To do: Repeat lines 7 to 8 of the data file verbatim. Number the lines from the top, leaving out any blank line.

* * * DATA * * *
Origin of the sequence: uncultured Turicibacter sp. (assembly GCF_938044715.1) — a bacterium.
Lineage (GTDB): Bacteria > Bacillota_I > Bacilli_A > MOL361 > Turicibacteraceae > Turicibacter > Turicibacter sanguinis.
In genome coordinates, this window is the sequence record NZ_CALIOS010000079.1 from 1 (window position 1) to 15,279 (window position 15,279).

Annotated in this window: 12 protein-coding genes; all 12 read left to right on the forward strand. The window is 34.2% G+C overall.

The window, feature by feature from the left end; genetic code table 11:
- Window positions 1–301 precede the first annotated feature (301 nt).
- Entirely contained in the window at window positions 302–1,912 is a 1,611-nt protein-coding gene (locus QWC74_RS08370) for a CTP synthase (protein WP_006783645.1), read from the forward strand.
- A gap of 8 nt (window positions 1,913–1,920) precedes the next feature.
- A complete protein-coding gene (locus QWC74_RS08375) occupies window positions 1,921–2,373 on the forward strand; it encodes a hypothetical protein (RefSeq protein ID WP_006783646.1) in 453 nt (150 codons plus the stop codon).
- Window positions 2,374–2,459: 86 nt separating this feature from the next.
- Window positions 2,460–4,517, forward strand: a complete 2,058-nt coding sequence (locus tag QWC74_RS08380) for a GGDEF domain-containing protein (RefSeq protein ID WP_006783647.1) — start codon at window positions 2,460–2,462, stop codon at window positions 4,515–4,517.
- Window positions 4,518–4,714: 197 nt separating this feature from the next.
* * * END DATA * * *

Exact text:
- Entirely contained in the window at window positions 302–1,912 is a 1,611-nt protein-coding gene (locus QWC74_RS08370) for a CTP synthase (protein WP_006783645.1), read from the forward strand.
- A gap of 8 nt (window positions 1,913–1,920) precedes the next feature.